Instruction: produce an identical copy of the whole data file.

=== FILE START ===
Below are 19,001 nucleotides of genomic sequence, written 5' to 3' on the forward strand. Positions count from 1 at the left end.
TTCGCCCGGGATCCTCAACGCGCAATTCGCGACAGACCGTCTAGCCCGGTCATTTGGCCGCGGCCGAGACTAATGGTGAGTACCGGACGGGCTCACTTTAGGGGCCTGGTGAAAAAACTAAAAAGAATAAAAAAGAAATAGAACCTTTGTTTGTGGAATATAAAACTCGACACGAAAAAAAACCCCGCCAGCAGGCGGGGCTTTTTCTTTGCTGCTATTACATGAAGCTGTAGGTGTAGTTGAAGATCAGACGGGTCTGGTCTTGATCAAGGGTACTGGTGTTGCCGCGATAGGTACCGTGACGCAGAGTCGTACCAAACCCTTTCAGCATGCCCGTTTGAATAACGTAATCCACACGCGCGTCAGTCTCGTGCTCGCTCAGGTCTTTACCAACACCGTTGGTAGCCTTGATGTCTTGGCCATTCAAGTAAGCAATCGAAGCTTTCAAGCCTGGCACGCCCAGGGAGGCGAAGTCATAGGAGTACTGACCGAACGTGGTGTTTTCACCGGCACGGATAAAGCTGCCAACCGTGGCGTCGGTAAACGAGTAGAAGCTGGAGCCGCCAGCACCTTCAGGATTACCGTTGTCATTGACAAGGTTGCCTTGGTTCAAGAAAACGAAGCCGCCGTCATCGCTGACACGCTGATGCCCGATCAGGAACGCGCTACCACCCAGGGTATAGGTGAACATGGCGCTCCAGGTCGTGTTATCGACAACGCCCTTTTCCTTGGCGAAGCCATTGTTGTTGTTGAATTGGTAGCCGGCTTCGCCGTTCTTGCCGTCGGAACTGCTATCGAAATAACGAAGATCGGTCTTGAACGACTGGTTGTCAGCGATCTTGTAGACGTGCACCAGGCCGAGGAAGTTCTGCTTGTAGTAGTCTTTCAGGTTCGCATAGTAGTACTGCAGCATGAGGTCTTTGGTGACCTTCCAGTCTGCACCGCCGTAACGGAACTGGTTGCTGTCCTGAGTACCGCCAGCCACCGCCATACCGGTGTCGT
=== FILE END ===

Below are 19,001 nucleotides of genomic sequence, written 5' to 3' on the forward strand. Positions count from 1 at the left end.
TTCGCCCGGGATCCTCAACGCGCAATTCGCGACAGACCGTCTAGCCCGGTCATTTGGCCGCGGCCGAGACTAATGGTGAGTACCGGACGGGCTCACTTTAGGGGCCTGGTGAAAAAACTAAAAAGAATAAAAAAGAAATAGAACCTTTGTTTGTGGAATATAAAACTCGACACGAAAAAAAACCCCGCCAGCAGGCGGGGCTTTTTCTTTGCTGCTATTACATGAAGCTGTAGGTGTAGTTGAAGATCAGACGGGTCTGGTCTTGATCAAGGGTACTGGTGTTGCCGCGATAGGTACCGTGACGCAGAGTCGTACCAAACCCTTTCAGCATGCCCGTTTGAATAACGTAATCCACACGCGCGTCAGTCTCGTGCTCGCTCAGGTCTTTACCAACACCGTTGGTAGCCTTGATGTCTTGGCCATTCAAGTAAGCAATCGAAGCTTTCAAGCCTGGCACGCCCAGGGAGGCGAAGTCATAGGAGTACTGACCGAACGTGGTGTTTTCACCGGCACGGATAAAGCTGCCAACCGTGGCGTCGGTAAACGAGTAGAAGCTGGAGCCGCCAGCACCTTCAGGATTACCGTTGTCATTGACAAGGTTGCCTTGGTTCAAGAAAACGAAGCCGCCGTCATCGCTGACACGCTGATGCCCGATCAGGAACGCGCTACCACCCAGGGTATAGGTGAACATGGCGCTCCAGGTCGTGTTATCGACAACGCCCTTTTCCTTGGCGAAGCCATTGTTGTTGTTGAATTGGTAGCCGGCTTCGCCGTTCTTGCCGTCGGAACTGCTATCGAAATAACGAAGATCGGTCTTGAACGACTGGTTGTCAGCGATCTTGTAGACGTGCACCAGGCCGAGGAAGTTCTGCTTGTAGTAGTCTTTCAGGTTCGCATAGTAGTACTGCAGCATGAGGTCTTTGGTGACCTTCCAGTCTGCACCGCCGTAACGGAACTGGTTGCTGTCCTGAGTACCGCCAGCCACCGCCATACCGGTGTCGT